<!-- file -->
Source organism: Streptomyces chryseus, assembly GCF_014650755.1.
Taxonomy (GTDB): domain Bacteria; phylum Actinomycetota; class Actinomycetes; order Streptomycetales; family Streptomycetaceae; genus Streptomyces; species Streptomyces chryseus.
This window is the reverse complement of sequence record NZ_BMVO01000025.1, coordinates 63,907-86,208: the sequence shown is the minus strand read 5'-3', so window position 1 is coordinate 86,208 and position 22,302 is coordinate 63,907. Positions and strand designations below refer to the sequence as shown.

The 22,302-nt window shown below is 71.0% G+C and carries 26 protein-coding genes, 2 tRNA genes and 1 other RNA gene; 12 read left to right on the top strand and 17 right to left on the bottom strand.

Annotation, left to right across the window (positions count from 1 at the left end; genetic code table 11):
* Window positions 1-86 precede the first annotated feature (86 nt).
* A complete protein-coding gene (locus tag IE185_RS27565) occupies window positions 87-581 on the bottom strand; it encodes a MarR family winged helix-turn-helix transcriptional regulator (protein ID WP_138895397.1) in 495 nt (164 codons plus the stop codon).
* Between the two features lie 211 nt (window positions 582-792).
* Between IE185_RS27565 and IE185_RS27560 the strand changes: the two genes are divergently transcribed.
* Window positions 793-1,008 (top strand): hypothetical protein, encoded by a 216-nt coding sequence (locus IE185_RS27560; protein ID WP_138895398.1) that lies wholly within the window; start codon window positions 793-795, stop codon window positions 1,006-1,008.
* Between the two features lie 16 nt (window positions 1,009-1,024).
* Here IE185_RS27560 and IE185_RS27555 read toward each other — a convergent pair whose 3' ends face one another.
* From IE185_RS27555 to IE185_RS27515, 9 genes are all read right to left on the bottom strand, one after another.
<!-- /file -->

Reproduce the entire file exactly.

Source organism: Streptomyces chryseus, assembly GCF_014650755.1.
Taxonomy (GTDB): domain Bacteria; phylum Actinomycetota; class Actinomycetes; order Streptomycetales; family Streptomycetaceae; genus Streptomyces; species Streptomyces chryseus.
This window is the reverse complement of sequence record NZ_BMVO01000025.1, coordinates 63,907-86,208: the sequence shown is the minus strand read 5'-3', so window position 1 is coordinate 86,208 and position 22,302 is coordinate 63,907. Positions and strand designations below refer to the sequence as shown.

The 22,302-nt window shown below is 71.0% G+C and carries 26 protein-coding genes, 2 tRNA genes and 1 other RNA gene; 12 read left to right on the top strand and 17 right to left on the bottom strand.

Annotation, left to right across the window (positions count from 1 at the left end; genetic code table 11):
* Window positions 1-86 precede the first annotated feature (86 nt).
* A complete protein-coding gene (locus tag IE185_RS27565) occupies window positions 87-581 on the bottom strand; it encodes a MarR family winged helix-turn-helix transcriptional regulator (protein ID WP_138895397.1) in 495 nt (164 codons plus the stop codon).
* Between the two features lie 211 nt (window positions 582-792).
* Between IE185_RS27565 and IE185_RS27560 the strand changes: the two genes are divergently transcribed.
* Window positions 793-1,008 (top strand): hypothetical protein, encoded by a 216-nt coding sequence (locus IE185_RS27560; protein ID WP_138895398.1) that lies wholly within the window; start codon window positions 793-795, stop codon window positions 1,006-1,008.
* Between the two features lie 16 nt (window positions 1,009-1,024).
* Here IE185_RS27560 and IE185_RS27555 read toward each other — a convergent pair whose 3' ends face one another.
* From IE185_RS27555 to IE185_RS27515, 9 genes are all read right to left on the bottom strand, one after another.